Next is Now: Five Hot Trends from EuroShop 2014

By Ken Nisch, JGA

EuroShop 2014, coined “the world’s largest retail trade fair,” is a chance to see the industry’s “What’s Next” and to discover the areas that global retail thought leaders have placed as priorities in the creation of state-of-the-art experiences. Held in Dusseldorf, Germany, in February, more than 109,000 visitors from 110 nations attended the event to get an extensive overview of the latest industry developments. With the constant drum of “Internet and Ecommerce” in today’s world, EuroShop reinforced how the shift from brick-and-mortar to online is actually not a threat, but rather a partner for becoming consumer-centric. We thought the best way to approach “What’s Next” is to share a recap of what the more than 2,000 exhibitors revealed.

1. Technology

Not surprising, technology influenced the aesthetics of EuroShop and its futuristic sensibility. Mannequins, who through the use of state-of-the-art robotics, have the ability to be “refaced.” Their identities can be changed through a series of faceplate options that are removed and replaced through a ballet of robotic arms is but one example that is not only technical in nature, but as well, indicative of the influence of technology in experience. 

The use of interactive screens for in-store ordering, customization, and to facilitate the brick-and-mortar space as a destination, becomes an environment that is not only about logistics supply, but as well, a portal to expanded offerings and personalized goods. 

Clear LCD screens that create a series of layers similar to what one would see within the scenes at the opera provide a 3-D effect. And elements such as 3-D projections, the use of avatars, and various projection devices are all examples of technology at the forefront.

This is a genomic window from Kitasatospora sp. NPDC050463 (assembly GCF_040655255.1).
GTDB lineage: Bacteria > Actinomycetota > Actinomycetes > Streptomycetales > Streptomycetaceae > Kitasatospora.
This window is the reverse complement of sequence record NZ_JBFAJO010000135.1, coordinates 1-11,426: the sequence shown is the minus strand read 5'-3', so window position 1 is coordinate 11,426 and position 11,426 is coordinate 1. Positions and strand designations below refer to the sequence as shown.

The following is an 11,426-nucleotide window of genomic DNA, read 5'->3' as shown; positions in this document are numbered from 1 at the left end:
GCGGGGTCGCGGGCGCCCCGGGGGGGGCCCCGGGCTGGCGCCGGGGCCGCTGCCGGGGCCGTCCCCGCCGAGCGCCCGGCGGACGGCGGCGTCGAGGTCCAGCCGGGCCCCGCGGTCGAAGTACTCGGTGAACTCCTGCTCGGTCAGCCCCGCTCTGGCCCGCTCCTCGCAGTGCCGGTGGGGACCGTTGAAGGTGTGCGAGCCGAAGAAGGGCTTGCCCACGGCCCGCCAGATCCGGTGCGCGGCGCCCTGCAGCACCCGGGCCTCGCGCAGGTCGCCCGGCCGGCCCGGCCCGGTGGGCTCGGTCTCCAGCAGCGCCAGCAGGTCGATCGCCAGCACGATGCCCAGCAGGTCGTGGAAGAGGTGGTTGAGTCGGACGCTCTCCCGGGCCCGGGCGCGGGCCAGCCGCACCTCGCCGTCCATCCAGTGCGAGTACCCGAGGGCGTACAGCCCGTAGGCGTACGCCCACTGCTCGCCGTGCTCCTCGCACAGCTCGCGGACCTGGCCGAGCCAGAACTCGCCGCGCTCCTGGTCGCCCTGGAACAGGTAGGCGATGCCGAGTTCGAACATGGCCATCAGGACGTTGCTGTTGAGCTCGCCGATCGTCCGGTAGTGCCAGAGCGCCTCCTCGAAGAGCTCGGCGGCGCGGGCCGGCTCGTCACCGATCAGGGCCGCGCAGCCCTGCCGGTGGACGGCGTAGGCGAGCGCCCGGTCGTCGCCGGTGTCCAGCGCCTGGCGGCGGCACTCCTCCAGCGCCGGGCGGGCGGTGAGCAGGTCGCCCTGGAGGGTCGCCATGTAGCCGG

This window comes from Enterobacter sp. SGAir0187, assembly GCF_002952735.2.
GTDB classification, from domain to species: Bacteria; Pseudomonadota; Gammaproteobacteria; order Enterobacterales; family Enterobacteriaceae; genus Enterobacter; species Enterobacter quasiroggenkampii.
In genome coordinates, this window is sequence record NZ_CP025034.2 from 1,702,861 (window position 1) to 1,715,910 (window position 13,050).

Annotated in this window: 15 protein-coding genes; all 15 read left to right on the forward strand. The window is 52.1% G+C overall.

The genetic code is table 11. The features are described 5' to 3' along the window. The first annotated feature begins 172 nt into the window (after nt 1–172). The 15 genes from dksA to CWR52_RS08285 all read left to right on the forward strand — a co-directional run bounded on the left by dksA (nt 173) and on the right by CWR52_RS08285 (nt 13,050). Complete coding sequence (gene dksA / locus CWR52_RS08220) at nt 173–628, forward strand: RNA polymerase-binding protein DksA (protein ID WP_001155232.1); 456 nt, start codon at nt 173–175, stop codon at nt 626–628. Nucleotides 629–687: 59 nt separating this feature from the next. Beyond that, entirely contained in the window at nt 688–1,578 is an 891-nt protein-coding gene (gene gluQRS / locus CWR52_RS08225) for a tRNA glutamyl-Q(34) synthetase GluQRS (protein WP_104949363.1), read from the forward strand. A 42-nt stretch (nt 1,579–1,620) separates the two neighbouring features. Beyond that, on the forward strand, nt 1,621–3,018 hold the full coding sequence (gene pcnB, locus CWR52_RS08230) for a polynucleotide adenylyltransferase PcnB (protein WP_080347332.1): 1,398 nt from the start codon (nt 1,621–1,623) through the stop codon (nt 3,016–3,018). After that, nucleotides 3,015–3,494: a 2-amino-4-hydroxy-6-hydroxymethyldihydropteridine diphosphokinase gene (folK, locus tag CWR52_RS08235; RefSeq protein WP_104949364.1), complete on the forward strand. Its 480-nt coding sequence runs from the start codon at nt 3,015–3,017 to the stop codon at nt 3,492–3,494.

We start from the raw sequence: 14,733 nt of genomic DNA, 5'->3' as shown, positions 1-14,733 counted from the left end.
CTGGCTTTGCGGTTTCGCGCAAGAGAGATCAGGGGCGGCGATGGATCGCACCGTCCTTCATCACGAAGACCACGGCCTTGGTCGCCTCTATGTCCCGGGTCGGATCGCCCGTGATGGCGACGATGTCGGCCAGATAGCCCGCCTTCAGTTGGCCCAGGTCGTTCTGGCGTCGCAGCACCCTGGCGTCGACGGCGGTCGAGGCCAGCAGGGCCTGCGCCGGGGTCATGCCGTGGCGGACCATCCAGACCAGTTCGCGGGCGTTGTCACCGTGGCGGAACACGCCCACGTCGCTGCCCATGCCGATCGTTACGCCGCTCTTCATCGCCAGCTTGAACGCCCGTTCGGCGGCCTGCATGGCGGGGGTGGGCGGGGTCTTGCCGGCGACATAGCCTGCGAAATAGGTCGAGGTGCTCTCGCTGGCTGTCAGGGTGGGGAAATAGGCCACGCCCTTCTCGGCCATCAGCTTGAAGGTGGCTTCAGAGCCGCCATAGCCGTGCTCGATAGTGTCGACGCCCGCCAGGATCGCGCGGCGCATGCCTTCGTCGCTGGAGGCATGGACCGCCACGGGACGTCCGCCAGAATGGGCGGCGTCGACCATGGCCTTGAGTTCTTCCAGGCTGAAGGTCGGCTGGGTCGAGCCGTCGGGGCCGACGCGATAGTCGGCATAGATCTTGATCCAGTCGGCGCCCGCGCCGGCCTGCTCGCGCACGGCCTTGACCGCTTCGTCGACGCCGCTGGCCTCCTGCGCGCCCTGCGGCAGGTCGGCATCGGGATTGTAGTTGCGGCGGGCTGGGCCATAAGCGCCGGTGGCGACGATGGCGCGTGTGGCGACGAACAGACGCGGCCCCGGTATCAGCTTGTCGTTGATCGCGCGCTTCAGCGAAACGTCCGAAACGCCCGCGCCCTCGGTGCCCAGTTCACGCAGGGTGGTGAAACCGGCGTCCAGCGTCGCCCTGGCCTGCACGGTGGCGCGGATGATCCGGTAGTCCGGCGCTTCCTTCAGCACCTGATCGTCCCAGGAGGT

2. Faux-to-Real

Because of the enhancement of photographic technology, 3-D printing and manufacturing techniques, everyday pragmatic materials such as glass, porcelain, tile, concrete and acrylics now take on a lifelike sensibility, but with operationally-friendly results. One of the best examples is the explosion of porcelain surfacing materials that appear to have realistic features wood, stone, and even precious materials such as lapis or onyx; doing so in a faux-to-real sensibility.

Combining nature and science brings the opposite, but similar marriage between technology and nature. One example, a wood flooring manufacturer whose computer-aided assessment of each log’s “personality” (i.e. not only the best yield of material, but creating one-of-a-kind planks from each individual log) marries those planks in a very organic and elegant set of curves and voids with the next log.  This allows each assembly and installation to be unique, consistent, and ready for field installation, guaranteeing uniqueness as well as execution. This particular material had options such as allowing LED lighting to be recessed into the material and exposed through the highly consistent and undulating joints between the “bespoke” flooring material, as an additional marriage between nature and science.

3. Getting Social